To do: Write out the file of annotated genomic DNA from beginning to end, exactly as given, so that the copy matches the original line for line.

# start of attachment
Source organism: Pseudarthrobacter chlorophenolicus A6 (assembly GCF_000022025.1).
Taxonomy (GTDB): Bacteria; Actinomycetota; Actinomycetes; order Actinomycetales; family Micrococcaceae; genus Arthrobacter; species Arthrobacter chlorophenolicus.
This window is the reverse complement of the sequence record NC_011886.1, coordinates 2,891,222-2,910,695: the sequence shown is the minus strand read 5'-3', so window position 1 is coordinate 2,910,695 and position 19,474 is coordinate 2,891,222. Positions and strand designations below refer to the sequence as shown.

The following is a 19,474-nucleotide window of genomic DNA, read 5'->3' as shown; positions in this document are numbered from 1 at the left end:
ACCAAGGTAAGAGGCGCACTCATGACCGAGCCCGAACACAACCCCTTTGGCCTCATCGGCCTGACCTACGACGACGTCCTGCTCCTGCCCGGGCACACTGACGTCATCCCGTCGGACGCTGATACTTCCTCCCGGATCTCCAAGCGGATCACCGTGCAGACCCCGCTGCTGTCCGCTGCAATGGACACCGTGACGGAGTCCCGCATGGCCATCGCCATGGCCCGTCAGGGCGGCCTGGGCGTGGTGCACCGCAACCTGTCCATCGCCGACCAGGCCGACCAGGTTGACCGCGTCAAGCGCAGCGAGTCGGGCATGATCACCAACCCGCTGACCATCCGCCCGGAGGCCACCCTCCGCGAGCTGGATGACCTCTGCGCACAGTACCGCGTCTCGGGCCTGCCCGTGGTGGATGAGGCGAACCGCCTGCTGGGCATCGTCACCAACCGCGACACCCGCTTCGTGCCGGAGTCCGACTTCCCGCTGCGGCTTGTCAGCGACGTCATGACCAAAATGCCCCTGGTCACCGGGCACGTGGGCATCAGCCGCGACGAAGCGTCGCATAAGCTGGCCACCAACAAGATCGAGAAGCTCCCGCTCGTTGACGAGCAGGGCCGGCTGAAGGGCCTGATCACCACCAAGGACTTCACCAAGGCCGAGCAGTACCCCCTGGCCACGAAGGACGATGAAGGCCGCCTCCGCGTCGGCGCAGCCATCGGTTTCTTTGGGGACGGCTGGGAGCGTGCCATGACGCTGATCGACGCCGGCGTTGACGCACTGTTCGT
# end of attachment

Source organism: Pseudarthrobacter chlorophenolicus A6 (assembly GCF_000022025.1).
Taxonomy (GTDB): Bacteria; Actinomycetota; Actinomycetes; order Actinomycetales; family Micrococcaceae; genus Arthrobacter; species Arthrobacter chlorophenolicus.
This window is the reverse complement of the sequence record NC_011886.1, coordinates 2,891,222-2,910,695: the sequence shown is the minus strand read 5'-3', so window position 1 is coordinate 2,910,695 and position 19,474 is coordinate 2,891,222. Positions and strand designations below refer to the sequence as shown.

The following is a 19,474-nucleotide window of genomic DNA, read 5'->3' as shown; positions in this document are numbered from 1 at the left end:
ACCAAGGTAAGAGGCGCACTCATGACCGAGCCCGAACACAACCCCTTTGGCCTCATCGGCCTGACCTACGACGACGTCCTGCTCCTGCCCGGGCACACTGACGTCATCCCGTCGGACGCTGATACTTCCTCCCGGATCTCCAAGCGGATCACCGTGCAGACCCCGCTGCTGTCCGCTGCAATGGACACCGTGACGGAGTCCCGCATGGCCATCGCCATGGCCCGTCAGGGCGGCCTGGGCGTGGTGCACCGCAACCTGTCCATCGCCGACCAGGCCGACCAGGTTGACCGCGTCAAGCGCAGCGAGTCGGGCATGATCACCAACCCGCTGACCATCCGCCCGGAGGCCACCCTCCGCGAGCTGGATGACCTCTGCGCACAGTACCGCGTCTCGGGCCTGCCCGTGGTGGATGAGGCGAACCGCCTGCTGGGCATCGTCACCAACCGCGACACCCGCTTCGTGCCGGAGTCCGACTTCCCGCTGCGGCTTGTCAGCGACGTCATGACCAAAATGCCCCTGGTCACCGGGCACGTGGGCATCAGCCGCGACGAAGCGTCGCATAAGCTGGCCACCAACAAGATCGAGAAGCTCCCGCTCGTTGACGAGCAGGGCCGGCTGAAGGGCCTGATCACCACCAAGGACTTCACCAAGGCCGAGCAGTACCCCCTGGCCACGAAGGACGATGAAGGCCGCCTCCGCGTCGGCGCAGCCATCGGTTTCTTTGGGGACGGCTGGGAGCGTGCCATGACGCTGATCGACGCCGGCGTTGACGCACTGTTCGT